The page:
Sharp oil production cuts: will the OPEC kill the golden goose?

 

opec worries

If you showed an arc to a good mathematician, said Emerson in one of his famous essays, the former would complete the circle. 

This is exactly what we saw in the oil markets this week: smart investors looked at the dots in the charts that really matter and completed the picture on their minds that most analysts, traders and investors do not see.

In short, they exercised caution in exact response to what they see, as going with the flow was never in their character.

As a consequence, oil price that showed a remarkable recovery during the second phase of the pandemic lost its momentum this week, much to analysts’ surprise.

On one hand, the measures taken by the Western governments to keep the pandemic at bay do not seem to be doing the trick; the leaders, having listened to endless experts, are really in a quandary without knowing how to move forward; the progress made on the vaccine front so far is doing very little to shore up the loss of enthusiasm in it by the public, something often blamed on misinformation.

On the other hand, the risk of oversupply is growing by the day: there seem to be plenty of political manoeuvres to ease the sanctions against Venezuela on humanitarian grounds; Iranians show optimism by increasing the production of oil, sensing the easing of sanctions; Libya is increasing its production too, hoping that the political upheavals will be sorted out in the near future.

In these circumstances, the production cuts, made by the OPEC+ under pressure from its more powerful members, do not seem to be a productive move in the long run, although it must have favoured the block in the short run.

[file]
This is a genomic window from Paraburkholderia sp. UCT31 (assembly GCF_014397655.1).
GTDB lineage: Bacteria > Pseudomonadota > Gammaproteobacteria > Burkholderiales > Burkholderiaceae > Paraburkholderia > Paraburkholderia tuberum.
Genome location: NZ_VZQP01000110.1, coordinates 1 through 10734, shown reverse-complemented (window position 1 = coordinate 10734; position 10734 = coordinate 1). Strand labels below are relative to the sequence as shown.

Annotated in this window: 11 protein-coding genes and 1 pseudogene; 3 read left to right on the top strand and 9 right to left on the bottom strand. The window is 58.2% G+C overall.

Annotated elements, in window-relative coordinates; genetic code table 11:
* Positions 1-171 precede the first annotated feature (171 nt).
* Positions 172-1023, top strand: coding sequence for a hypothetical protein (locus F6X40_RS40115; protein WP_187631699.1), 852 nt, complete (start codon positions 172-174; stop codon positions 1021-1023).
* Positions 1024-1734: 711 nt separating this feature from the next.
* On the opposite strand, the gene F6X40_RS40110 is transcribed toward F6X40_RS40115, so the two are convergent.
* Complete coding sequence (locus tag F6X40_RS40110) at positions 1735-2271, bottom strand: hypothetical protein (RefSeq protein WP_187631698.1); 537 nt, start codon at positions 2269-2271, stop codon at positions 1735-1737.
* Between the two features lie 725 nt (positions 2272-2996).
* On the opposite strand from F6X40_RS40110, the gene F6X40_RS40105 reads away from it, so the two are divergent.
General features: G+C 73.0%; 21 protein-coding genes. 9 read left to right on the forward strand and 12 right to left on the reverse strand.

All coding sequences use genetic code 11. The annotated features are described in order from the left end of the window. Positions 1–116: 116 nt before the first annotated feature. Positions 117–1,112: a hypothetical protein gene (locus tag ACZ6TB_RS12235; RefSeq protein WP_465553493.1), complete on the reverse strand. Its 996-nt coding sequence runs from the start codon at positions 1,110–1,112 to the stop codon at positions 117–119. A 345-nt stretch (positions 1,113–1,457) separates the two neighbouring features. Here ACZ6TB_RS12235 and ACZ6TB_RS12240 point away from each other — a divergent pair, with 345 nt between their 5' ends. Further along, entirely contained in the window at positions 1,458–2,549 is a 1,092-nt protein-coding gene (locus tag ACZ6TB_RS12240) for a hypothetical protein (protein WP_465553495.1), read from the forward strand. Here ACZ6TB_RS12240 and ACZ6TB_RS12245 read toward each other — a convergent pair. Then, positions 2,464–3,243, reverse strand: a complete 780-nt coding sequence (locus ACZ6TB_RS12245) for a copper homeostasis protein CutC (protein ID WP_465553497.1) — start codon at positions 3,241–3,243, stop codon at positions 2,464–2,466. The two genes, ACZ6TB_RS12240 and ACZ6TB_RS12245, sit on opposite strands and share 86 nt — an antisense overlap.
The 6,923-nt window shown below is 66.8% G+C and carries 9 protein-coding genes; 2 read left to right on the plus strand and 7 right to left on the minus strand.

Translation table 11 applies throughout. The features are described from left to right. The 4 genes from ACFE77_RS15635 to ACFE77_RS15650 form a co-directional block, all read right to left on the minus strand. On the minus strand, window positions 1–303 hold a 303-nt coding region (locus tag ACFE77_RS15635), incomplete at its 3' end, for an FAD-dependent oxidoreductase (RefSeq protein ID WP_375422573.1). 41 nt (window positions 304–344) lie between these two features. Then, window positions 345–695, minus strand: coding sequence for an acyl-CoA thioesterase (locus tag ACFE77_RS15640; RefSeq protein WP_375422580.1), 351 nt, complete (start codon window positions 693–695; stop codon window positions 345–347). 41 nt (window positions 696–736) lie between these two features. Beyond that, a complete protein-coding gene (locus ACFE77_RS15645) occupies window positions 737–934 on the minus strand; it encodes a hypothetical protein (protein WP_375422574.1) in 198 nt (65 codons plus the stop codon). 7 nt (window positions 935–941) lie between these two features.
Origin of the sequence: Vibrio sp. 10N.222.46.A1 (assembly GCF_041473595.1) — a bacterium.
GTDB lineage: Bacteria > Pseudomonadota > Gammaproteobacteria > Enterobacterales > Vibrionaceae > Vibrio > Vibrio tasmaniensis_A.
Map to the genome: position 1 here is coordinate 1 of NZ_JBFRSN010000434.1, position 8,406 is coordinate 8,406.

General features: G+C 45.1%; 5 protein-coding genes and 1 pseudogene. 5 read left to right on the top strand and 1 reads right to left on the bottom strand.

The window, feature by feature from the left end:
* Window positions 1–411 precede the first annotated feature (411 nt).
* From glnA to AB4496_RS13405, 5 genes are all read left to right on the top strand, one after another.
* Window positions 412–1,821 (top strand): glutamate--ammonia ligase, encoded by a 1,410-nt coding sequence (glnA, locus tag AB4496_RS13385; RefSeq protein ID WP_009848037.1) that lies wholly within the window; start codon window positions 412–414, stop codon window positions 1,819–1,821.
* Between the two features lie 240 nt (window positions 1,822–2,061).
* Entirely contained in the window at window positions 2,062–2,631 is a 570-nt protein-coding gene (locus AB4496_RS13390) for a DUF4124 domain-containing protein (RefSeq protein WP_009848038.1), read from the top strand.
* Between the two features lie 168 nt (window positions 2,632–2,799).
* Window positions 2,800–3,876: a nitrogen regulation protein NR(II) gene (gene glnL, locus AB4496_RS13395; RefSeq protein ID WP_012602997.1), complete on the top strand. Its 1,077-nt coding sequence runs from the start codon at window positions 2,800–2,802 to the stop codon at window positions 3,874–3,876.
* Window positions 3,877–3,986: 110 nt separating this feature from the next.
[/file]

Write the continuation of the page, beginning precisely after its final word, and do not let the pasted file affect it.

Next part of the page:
In addition to the production cuts, agreed upon at the recent OPEC+ summit, Saudis went even further on their own by cutting down the output by 1 million barrels per day.

In the presence of such a move, certain members such as the UAE, were forced to warn shale producers not to flood the market with excess oil, which is highly unlikely to happen; the suffering of the shale oil producers predates the pandemic, when oil price dropped significantly.

Saudi Arabia was instrumental in that development too, as it did not cut down the output, hoping that the shale producers would struggle to survive when the oil price remained low due to oversupply.

Although, it did the trick in the short-run, shale oil producers sharpened up their ingenuity in order to minimize the production costs while cushioning the impact. In short, the shale oil producers had bruises, but did not bleed to extinction.

Facing the prospect of dealing with a huge budget deficit, Saudi move to cut the crude oil output is understandable.

Elevating the same strategy to a place a few notches above on their ambition index, in the current circumstances, however, is neither productive nor sustainable – especially when a new team is in the White House with a revolutionary agenda.

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